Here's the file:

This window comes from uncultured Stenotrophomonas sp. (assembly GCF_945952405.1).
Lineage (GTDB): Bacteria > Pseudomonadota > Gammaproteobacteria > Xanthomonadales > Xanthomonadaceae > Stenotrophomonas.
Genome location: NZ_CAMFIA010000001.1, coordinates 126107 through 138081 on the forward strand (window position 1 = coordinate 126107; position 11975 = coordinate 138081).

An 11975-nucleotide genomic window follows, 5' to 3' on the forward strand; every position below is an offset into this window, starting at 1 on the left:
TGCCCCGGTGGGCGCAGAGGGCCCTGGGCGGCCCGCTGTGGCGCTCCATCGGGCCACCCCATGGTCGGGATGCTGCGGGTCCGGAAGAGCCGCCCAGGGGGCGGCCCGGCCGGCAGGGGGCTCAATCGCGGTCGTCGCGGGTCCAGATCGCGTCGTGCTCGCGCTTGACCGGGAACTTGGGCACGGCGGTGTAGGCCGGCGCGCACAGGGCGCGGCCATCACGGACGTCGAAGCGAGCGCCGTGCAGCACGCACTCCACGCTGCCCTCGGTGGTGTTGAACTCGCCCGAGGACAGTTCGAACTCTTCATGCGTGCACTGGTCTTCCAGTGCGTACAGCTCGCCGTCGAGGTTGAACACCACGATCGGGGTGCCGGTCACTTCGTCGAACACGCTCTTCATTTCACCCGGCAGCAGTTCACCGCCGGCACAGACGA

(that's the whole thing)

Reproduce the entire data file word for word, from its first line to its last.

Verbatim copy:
This window comes from uncultured Stenotrophomonas sp. (assembly GCF_945952405.1).
Lineage (GTDB): Bacteria > Pseudomonadota > Gammaproteobacteria > Xanthomonadales > Xanthomonadaceae > Stenotrophomonas.
Genome location: NZ_CAMFIA010000001.1, coordinates 126107 through 138081 on the forward strand (window position 1 = coordinate 126107; position 11975 = coordinate 138081).

An 11975-nucleotide genomic window follows, 5' to 3' on the forward strand; every position below is an offset into this window, starting at 1 on the left:
TGCCCCGGTGGGCGCAGAGGGCCCTGGGCGGCCCGCTGTGGCGCTCCATCGGGCCACCCCATGGTCGGGATGCTGCGGGTCCGGAAGAGCCGCCCAGGGGGCGGCCCGGCCGGCAGGGGGCTCAATCGCGGTCGTCGCGGGTCCAGATCGCGTCGTGCTCGCGCTTGACCGGGAACTTGGGCACGGCGGTGTAGGCCGGCGCGCACAGGGCGCGGCCATCACGGACGTCGAAGCGAGCGCCGTGCAGCACGCACTCCACGCTGCCCTCGGTGGTGTTGAACTCGCCCGAGGACAGTTCGAACTCTTCATGCGTGCACTGGTCTTCCAGTGCGTACAGCTCGCCGTCGAGGTTGAACACCACGATCGGGGTGCCGGTCACTTCGTCGAACACGCTCTTCATTTCACCCGGCAGCAGTTCACCGCCGGCACAGACGA